February 3, 2014

Broad City: Love in the Time of Lil Wayne

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By KAITLYN TIFFANY

When Abbi Abrams’ (Abbi Jacobson) alarm clock goes off at 7 a.m. in the opening shot of Comedy Central’s Broad City, it’s not a snooze button or a contact case that she reaches for — it’s her laptop (to meet up with her best friend via web cam) and a neon purple dildo (complete with a reminder sticky note reading “Tuesday, 7 a.m.”). On Skype with said BFF, Ilana (Ilana Glazer), Abbi realizes that her friend is distracted not only by the Lil Wayne record blaring in the background but also by the fact that she is having sex with a mutual friend, Lincoln (Hannibal Burress), while they are talking. Ilana is bemused by Abbi’s shrieking disgust and then sharlpy tells her that she needs to loosen up: “you plan everything, you probably plan when you’re going to jerk off.”

This opening scene is more than appropriate as a thesis statement for the new Amy-Poehler-produced comedy — it is unabashed, often gross and genuinely surprising, revealing of an intense intimacy between its two main characters. However, the big punch lines, like the slow Skype camera pan down from Ilana’s face to the man lying under her, just aren’t as funny as the moments that come up organically in the show’s exceptionally comfortable dialogue.

Glazer and Jacobson have been working together since they met at the Upright Citizen’s Brigade (comedy superstar whelping pen and theatre of origin for the likes of Amy Poehler, Aziz Ansari, Ed Helms, Donald Glover) in 2007. They’ve been accumulating material for Broad City’s banter-centric dialogue since 2009 — the show started as a popular web series by the same name, which consists of thirty-eight two-to-five-minute episodes. The web series is still available to watch on YouTube, and it is clearly low-rent, with handmade title cards (ostensibly referenced in the Comedy Central version’s opening credits) and cheesy stock music, but the potential for a great show is there for obvious observation.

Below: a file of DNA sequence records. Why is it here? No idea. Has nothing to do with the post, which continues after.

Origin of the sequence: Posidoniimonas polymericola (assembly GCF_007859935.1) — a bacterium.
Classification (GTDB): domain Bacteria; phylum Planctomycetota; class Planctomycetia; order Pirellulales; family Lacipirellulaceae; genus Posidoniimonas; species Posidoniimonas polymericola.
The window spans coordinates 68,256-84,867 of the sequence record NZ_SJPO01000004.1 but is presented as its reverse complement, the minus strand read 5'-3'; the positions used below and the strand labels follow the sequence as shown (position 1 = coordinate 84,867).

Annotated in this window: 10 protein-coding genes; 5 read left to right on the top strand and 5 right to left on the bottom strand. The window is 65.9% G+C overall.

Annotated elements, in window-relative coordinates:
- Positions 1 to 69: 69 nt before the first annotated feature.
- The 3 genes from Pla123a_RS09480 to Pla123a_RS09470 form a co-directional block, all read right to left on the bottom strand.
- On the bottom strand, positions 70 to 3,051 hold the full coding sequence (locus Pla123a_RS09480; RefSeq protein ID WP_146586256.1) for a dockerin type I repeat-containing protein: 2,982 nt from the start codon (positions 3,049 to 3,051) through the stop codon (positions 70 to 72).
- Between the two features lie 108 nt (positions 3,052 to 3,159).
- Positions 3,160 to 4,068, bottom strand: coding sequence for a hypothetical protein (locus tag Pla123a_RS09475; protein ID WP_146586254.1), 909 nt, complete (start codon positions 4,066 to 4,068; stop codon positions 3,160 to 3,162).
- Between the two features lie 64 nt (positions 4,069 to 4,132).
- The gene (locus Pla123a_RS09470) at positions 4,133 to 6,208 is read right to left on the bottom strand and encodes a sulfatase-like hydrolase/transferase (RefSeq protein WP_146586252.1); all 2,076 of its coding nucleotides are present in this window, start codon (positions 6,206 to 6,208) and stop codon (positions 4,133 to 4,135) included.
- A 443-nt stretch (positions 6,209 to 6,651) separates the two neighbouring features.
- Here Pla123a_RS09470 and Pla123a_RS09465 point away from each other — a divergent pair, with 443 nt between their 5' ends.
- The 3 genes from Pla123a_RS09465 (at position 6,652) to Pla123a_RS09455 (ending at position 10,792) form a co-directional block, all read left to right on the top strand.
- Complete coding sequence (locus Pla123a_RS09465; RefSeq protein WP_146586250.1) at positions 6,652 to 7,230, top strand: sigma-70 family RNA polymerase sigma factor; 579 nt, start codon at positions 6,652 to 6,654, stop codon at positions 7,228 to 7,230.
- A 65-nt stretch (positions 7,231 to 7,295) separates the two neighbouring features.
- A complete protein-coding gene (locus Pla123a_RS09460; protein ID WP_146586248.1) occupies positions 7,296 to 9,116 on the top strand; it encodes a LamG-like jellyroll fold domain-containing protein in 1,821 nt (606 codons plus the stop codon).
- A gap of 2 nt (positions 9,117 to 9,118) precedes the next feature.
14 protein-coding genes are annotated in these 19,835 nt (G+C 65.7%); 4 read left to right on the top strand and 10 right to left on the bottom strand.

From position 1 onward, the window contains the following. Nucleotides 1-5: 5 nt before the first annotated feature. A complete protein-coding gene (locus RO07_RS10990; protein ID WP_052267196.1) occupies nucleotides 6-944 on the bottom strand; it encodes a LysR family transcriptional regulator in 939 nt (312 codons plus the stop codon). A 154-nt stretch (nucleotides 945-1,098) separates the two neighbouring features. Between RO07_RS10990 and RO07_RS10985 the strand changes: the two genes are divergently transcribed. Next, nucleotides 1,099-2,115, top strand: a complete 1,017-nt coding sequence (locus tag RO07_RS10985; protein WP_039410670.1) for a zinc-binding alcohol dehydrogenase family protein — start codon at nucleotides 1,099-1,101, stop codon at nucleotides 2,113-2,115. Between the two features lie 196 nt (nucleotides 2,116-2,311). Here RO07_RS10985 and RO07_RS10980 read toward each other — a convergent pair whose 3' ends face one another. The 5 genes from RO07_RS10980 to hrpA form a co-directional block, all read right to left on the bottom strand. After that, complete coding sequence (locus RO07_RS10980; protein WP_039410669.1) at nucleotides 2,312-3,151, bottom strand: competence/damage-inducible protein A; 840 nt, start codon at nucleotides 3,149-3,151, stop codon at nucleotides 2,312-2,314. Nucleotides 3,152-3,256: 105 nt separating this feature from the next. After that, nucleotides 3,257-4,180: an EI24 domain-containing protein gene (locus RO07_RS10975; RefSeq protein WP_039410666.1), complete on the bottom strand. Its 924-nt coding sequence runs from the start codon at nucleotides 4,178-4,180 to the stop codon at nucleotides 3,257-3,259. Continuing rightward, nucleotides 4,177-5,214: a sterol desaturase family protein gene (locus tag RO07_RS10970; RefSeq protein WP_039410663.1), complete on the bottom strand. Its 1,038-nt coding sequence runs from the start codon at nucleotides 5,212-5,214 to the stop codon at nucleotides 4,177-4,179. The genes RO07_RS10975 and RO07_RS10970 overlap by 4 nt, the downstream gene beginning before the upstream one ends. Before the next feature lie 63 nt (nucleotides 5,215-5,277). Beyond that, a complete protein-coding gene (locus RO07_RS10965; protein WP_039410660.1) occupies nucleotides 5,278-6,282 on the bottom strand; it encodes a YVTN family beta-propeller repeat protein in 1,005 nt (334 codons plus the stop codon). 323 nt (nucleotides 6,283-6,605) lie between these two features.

The New York Times has remarked “female characters are increasingly as entitled to be as indolent, selfish and incompetent as males ones,” and while part of what Glazer and Jacobson attempt  surely is a portraiture of this slacker lady, the “broad” in boxer shorts and holding a pipe, they also take a sure step outside of Girls’ hackneyed “I’m awful too” one-note. Glazer and Jacobson have an ease that makes this the show about female friendship which actually feels like it is  cares about showing a believable and healthy friendship — not utilitarian living conditions and feeble class structure commentary (Two Broke Girls) or a mess of self-centered hyper-neuroticism (Girls). And while some moments are gross just because they can be, the grime is somewhat refreshing — on a network that leans 60 percent male and curtsies to the coveted 18-24 male demographic, this is a show that focuses tightly on its free-wheeling female co-stars, giving us girls who end their pilot drinking Jack on a stoop and don’t call it a failure.

The second episode is loosely adapted from one of the episodes of the web series. The web series episode was called “Abbi Gets Back Into Pot,” but the Comedy Central expansion is titled “Pu$$y Weed,” in reference to the fact that Glazer, at one point, hides her marijuana stash from a drug-sniffing dog by stowing it in her vagina. In episode one Ilana posts to Craig’s list that they’re just “two Jew girls looking for a quick buck,” setting off a ridiculous scene in which the girls strip to their underwear to vacuum and dust an intensely creepy mustachioed man’s (Fred Armisen) apartment. The goal is enough money for Lil Wayne pop-up concert tickets and the booze and weed that type of outing demands and it is the most effort the girls are shown putting towards anything, including jobs, relationships, or balanced meals, in any of its sixty miutes to date. There is no patent leather and no dreams of a career in publishing, there are no  shiny, beautiful boys and no tears over shiny, beautiful boys — obviously this is not a “two bright-eyed gals take on New York” story. It’s something much better.

These sketches of off-the-charts ridiculousness put Broad City into a similar category as Portlandia, except they’re fueled much more by raw aggression than grating irony. It’s clear that the girls are playing comic versions of themselves, so the big question here is how long Abbi and Ilana are going to continue seeing themselves as a dynamic duo of shiftlessness and booze-swilling. This question is what makes it too soon to say that their chops for improvised banter will be enough to keep a show that is navigating such obnoxiously-familiar territory afloat.

After two episodes, though, I’m charmed by these girls and their pursuit, which is not so ambitious as it is just plain fun — there are no stabs at social or political context, as these two wander around their personal hazy Wonderland.  In short, they’re weirdos, and much of what they do and say is lost on the plain Jane faceless New Yorkers swarming around them. It’s a documentary of the grand romance that is female friendship, but this time there are no outtakes. It’s a love story in the city of “pu$$y weed.”

Broad City airs on Wednesdays at 10:30 p.m. on Comedy Central.

Check out the webisode that inspired “Pu$$y Weed” here:

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